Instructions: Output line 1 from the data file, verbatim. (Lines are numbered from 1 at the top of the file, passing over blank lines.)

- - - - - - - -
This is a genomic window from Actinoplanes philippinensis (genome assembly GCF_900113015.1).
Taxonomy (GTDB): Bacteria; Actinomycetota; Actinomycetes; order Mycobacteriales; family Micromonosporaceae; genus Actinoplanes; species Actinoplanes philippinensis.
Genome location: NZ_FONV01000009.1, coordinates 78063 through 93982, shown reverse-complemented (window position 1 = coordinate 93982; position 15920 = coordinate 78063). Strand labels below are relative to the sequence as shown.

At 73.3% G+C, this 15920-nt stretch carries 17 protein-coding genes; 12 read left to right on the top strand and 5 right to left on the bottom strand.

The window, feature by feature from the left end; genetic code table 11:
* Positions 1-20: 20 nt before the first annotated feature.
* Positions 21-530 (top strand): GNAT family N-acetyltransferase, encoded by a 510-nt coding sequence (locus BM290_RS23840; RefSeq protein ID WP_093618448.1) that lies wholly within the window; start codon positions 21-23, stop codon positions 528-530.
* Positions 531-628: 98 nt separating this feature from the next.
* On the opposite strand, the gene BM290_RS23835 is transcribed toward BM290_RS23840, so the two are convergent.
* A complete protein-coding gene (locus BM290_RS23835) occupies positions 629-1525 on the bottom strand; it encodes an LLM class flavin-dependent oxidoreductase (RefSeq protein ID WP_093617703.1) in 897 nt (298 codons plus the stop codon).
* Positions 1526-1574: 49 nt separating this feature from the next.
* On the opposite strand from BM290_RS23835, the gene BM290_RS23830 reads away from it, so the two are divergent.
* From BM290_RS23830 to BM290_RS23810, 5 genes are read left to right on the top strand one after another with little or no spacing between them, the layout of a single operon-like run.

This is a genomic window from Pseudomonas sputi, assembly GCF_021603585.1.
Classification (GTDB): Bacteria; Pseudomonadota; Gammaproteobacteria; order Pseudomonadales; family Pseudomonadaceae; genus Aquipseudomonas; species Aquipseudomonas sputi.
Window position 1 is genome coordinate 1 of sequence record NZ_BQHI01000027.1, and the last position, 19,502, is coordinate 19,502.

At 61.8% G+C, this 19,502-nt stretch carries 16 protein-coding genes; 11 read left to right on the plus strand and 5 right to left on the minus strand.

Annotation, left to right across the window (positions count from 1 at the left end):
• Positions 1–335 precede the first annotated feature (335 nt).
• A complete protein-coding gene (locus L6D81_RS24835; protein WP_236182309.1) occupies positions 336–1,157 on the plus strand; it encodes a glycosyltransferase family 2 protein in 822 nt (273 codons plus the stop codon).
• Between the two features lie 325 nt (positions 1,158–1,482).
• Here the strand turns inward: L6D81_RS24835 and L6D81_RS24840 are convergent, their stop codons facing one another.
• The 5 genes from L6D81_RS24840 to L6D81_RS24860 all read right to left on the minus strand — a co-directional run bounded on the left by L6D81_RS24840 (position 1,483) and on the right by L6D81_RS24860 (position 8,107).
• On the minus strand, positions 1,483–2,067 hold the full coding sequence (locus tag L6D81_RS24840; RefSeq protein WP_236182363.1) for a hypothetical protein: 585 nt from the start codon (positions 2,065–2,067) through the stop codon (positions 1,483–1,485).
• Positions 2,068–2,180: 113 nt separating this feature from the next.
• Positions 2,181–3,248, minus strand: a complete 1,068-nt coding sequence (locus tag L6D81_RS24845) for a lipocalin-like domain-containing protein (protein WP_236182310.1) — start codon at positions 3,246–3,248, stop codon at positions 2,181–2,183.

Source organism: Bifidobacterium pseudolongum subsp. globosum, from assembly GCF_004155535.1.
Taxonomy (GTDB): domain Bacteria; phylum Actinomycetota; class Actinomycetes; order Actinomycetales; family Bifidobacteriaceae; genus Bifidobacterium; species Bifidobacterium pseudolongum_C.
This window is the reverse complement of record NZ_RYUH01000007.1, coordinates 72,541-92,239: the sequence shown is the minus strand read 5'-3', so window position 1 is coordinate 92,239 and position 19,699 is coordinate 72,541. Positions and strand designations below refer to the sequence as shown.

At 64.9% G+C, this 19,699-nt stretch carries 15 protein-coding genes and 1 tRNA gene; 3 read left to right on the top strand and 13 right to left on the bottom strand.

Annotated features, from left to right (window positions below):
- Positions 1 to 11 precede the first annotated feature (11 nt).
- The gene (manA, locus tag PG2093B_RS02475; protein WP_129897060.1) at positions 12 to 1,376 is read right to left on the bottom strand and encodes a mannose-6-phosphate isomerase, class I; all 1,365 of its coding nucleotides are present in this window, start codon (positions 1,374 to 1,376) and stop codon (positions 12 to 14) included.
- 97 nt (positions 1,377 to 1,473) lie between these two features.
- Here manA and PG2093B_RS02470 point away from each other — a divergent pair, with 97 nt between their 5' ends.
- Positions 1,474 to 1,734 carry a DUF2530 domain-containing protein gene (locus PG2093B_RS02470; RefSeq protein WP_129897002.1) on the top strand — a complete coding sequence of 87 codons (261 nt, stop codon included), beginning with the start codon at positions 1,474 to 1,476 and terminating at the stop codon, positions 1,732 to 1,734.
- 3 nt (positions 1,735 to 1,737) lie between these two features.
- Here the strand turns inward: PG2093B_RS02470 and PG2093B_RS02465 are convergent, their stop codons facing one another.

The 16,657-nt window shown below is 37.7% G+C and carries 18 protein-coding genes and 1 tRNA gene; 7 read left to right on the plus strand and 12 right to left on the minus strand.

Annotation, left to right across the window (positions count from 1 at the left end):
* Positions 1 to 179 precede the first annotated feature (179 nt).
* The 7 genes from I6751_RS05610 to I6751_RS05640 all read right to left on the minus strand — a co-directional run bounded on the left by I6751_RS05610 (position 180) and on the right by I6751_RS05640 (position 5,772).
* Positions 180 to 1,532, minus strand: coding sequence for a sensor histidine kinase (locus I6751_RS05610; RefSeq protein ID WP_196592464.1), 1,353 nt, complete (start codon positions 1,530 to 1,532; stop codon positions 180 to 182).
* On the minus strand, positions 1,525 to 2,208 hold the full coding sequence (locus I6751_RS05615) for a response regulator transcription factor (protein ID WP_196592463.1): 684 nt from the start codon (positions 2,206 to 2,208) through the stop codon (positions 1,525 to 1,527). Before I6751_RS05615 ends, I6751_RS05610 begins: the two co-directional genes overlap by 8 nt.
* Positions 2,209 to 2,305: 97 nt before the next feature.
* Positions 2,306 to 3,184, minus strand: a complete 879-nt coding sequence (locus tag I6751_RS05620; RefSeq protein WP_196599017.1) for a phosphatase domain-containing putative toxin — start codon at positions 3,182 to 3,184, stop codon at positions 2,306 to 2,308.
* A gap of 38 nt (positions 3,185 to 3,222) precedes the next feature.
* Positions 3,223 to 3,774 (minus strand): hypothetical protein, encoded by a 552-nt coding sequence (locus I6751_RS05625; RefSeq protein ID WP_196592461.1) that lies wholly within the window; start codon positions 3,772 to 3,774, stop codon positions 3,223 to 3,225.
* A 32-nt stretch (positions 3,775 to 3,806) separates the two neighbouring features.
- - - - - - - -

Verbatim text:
This is a genomic window from Actinoplanes philippinensis (genome assembly GCF_900113015.1).